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  1. #1
    Join Date
    Oct 2007
    Posts
    36

    Default Driveway drainage problem

    Hello Everyone!

    The area at the end of my 20x10 foot asphalt driveway has always ended up with pooled water after a storm, which becomes dangerous in the winter time. I can't even get the mail, since the pooled water freezes and resembles a small skating rink at the end of my driveway.

    I just had my asphalt driveway repaired and sealed, and the culverts on eitherside of the driveway dug out to allow for more water run-off. Everything looks fine, but during a recent downpour, I could see that the rainwater was still pooling at the end of the driveway, although not as bad.

    I assume that the patches of grass that separates the opening of the culvert and the edge of the driveway are the problem. (The asphalt guys dug out as much as they could, but felt that the problem should be resolved by the township/county since the problem area was part of the easement. Another asphalt guy that I got an asphalt/sealant estimate from wouldn't even dare dig out that area that the others did because he didn't do landscaping.)

    There doesn't appear to be much driveway drainage problem on the side with a narrow strip of grass -- but the side with a 2-3 foot patch of grass has a lot of water pooling.

    My question is: Once I figure out who has the resposibility -- and permission to attack the drainage problem -- the township or me -- would the drainage problem be helped by digging out the grass between the driveway and culverts -- and adding gravel (without blocking the culverts) where the old grass was?

    I'd appreciate any help you can give me.

  2. #2
    Join Date
    Aug 2007
    Posts
    6,480

    Default Re: Driveway drainage problem

    If the grass is indeed holding the water on the driveway, then yes, lowering the grass area (and replanting or sodding ) should promote better drainage. Before doing anything, I'd be inclined to take a straight piece of lumber down there with a level and do some measuring to see if the driveway needs more crown (higher in the center ) or if the grass is truly the problem.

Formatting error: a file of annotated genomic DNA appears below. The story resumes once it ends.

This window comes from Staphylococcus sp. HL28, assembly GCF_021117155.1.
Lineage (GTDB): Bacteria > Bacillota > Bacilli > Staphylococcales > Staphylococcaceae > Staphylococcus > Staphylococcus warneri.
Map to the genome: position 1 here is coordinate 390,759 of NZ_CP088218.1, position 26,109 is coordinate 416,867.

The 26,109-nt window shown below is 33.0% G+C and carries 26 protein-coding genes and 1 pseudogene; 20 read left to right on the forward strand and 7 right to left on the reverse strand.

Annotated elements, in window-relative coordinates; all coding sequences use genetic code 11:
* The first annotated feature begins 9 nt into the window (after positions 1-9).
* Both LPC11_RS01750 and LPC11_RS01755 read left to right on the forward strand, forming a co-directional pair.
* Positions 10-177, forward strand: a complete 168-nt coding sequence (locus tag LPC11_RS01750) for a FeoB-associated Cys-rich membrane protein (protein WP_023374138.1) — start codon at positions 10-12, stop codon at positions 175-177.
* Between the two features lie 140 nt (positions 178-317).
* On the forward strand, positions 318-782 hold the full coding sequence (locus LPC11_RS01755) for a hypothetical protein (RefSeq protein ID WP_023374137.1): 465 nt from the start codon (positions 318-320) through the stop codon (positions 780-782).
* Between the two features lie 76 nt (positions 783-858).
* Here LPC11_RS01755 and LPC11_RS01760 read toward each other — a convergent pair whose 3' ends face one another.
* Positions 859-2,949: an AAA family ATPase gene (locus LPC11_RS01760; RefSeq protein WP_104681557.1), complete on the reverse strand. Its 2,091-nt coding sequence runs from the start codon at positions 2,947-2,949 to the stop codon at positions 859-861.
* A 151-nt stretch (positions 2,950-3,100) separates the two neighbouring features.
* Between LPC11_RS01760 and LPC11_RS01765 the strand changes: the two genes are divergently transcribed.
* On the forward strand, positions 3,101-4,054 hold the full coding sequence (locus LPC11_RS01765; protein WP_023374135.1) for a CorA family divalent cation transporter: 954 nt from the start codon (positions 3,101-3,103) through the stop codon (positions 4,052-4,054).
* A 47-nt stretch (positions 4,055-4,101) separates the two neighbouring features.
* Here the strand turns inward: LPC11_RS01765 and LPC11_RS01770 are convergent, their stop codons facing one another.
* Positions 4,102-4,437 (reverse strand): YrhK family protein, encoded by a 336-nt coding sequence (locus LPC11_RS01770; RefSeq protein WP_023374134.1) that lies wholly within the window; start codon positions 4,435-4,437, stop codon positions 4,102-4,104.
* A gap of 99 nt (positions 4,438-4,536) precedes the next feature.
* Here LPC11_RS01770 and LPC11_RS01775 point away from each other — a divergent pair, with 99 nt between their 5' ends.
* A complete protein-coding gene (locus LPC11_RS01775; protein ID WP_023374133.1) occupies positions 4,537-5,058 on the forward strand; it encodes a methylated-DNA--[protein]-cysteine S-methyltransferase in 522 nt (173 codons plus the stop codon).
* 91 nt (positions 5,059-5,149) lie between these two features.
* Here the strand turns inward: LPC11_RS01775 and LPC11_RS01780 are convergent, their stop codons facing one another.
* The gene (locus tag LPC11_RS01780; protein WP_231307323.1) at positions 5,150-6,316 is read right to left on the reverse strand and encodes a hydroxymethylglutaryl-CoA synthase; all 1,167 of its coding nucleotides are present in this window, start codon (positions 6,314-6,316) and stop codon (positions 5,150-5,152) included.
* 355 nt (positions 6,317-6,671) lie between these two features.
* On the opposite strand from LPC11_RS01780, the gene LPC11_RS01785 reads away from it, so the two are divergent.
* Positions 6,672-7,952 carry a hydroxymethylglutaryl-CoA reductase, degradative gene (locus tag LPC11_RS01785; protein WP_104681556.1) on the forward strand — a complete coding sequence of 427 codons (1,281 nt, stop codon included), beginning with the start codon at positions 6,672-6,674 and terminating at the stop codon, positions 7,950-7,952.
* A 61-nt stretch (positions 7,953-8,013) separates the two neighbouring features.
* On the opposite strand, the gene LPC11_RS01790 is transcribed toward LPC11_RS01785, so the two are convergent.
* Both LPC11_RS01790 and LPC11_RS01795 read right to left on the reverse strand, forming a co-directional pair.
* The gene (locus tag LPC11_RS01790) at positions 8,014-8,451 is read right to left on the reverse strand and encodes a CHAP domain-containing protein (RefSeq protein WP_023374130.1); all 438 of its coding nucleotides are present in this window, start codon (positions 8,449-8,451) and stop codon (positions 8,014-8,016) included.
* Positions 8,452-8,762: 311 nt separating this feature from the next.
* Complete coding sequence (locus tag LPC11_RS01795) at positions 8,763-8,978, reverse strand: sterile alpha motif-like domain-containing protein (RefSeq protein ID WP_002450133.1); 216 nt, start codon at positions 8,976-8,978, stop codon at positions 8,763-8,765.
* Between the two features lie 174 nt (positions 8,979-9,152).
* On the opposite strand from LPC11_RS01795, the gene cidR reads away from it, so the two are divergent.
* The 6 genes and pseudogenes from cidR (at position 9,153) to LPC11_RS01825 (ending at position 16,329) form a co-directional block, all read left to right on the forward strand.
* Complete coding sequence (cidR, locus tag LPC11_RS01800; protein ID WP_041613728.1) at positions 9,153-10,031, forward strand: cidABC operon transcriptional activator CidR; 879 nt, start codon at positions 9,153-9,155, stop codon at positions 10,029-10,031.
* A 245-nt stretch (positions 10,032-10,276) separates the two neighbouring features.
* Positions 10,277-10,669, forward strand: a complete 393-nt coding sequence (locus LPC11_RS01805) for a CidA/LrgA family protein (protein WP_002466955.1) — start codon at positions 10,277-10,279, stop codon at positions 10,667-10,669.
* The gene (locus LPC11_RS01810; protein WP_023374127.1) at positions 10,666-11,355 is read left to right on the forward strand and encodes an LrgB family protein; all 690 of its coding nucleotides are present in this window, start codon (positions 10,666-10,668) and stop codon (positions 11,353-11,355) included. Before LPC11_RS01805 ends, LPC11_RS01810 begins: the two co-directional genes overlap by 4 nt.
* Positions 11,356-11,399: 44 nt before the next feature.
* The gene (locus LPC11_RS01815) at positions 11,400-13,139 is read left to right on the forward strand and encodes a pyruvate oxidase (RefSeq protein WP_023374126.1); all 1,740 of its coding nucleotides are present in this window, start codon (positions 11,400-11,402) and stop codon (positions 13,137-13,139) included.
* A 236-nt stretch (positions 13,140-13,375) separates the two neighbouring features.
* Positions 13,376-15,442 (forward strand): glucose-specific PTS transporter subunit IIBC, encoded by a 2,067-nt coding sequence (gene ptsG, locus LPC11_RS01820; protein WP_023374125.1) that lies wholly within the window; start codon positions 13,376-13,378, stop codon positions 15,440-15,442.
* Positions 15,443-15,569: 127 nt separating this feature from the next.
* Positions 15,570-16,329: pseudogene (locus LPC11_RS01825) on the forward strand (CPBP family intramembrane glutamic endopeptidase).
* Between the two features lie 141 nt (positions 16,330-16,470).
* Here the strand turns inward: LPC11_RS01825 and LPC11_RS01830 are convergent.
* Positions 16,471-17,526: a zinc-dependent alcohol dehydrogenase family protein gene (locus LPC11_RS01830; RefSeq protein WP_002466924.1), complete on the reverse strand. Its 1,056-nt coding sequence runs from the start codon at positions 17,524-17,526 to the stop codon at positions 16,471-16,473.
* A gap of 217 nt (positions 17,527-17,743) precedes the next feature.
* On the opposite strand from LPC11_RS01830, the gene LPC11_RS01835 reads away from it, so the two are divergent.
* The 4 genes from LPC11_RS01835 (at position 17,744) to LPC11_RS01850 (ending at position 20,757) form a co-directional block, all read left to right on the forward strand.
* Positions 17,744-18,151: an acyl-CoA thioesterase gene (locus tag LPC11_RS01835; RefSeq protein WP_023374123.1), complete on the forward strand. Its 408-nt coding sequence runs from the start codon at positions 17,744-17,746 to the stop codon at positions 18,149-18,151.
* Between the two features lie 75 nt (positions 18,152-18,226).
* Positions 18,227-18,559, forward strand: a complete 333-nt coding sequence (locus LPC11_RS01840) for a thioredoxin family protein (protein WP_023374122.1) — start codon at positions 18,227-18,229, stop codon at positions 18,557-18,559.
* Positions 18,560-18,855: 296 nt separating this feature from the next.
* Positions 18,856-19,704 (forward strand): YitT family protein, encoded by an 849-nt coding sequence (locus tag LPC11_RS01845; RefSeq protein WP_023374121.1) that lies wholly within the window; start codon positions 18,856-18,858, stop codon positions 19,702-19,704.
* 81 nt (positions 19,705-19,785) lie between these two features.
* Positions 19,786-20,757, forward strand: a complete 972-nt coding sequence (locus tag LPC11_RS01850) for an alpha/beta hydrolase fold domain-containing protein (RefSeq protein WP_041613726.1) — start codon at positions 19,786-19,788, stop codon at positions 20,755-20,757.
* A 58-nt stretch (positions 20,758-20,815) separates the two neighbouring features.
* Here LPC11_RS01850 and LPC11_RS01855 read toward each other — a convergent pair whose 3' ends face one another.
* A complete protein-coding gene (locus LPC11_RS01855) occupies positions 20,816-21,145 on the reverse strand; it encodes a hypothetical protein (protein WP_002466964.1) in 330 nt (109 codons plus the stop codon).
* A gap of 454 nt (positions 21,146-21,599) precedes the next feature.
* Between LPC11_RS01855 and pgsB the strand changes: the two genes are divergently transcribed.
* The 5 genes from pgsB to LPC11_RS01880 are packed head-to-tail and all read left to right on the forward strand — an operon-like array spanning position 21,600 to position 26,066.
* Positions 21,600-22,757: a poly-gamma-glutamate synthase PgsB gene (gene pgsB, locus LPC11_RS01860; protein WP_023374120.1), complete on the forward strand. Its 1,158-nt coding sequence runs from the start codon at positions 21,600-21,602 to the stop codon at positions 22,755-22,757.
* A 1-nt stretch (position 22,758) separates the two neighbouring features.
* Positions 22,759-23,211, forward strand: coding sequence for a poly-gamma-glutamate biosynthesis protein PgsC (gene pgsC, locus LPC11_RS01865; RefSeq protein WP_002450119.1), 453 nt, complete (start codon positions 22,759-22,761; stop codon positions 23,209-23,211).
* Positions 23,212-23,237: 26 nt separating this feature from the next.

If you have sidewalks, the city is responsible for the sidewalk, you are responsible for everything up to the sidewalk. If you do not have sidewalks, then the easement is measured from the center of the street and will vary from city to city and development to development. Your city planning office should be able to tell you what the easements are for your area. If the culvert is right at the edge of the roadway, then it would be safe to say that the city would be responsible for the culvert and ditches, which may include the grass areas on either side of your driveway, however IMHO, it will be far faster and easier to go out there with a shovel and regrade the grass than hassle with the city, trying to get them to do it. They certainly aren't going to complain if they don't have to be bothered with it. What they WOULD complain about is if you tossed the grass and dirt you excavate into the ditch. As tempting as it might be to do that, resist the urge and dispose of the dirt somewhere else.
    I suffer from CDO ... Its like OCD, but in alphabetical order, LIKE IT SHOULD BE!!!

  3. #3
    Join Date
    Oct 2007
    Posts
    36

    Default Re: Driveway drainage problem

    Thanks for the suggestions, Spruce!

    I really didn't want to involve the city in this -- I'd probably have grass up to my ears -- or an ice skating rink up the entire driveway -- before they'd come to my aid.

    Don't worry, as a part of my garbage service/fees I'm provided with a yard waste bin, as well as a garbage one, so I won't dump the dirt/grass in the ditch -- although I may be tempted to throw it out on the street since there is a strip of asphalt that slopes at the end of my driveway laid by the city because they decided to do an overlay instead of removing the old asphalt when they redid the street. This caused the street to be a bit higher than the driveways on our street.

    By the way, do you have any suggestions as to the type of gravel/stones that I should use? I live in Michigan where the summers can be hot and rainy -- and the winters a bit icy and cold.

  4. #4
    Join Date
    Aug 2007
    Posts
    6,480

    Default Re: Driveway drainage problem

    Gravel and stone to use for what? If you want to replace the grass with gravel, then just about any road bed type aggregate will suffice. It kind of depends on your area what that rock will be called. I know it as "3/4 minus" which is a screened material that is 3/4" or less. I have a friend in Georgia that get's what's called "crush and run" which is essentially the same thing. Gravel will require far less maintenance than grass, which is probably preferred. Whatever you use, it's important that the rock compacts and locks together because when you drive or walk on it you don't want it moving around. That means it needs to be a jagged "crushed" type rock, not a round "river" type rock.
    I suffer from CDO ... Its like OCD, but in alphabetical order, LIKE IT SHOULD BE!!!

  5. #5
    Join Date
    Oct 2007
    Posts
    36

    Default Re: Driveway drainage problem

    Thanks again for the suggestions. Yes, the stones/gravel will be used to replace the grass in that area. I'm afraid that if I dig up that area of grass and left only dirt -- then that would become muddy and messy when it rained. At least the gravel would look better than dirt, without blocking the water in the driveway like the grass does.

  6. #6
    Join Date
    Aug 2007
    Posts
    6,480

    Default Re: Driveway drainage problem

    Good luck with your project. Please report back with your results.
    I suffer from CDO ... Its like OCD, but in alphabetical order, LIKE IT SHOULD BE!!!

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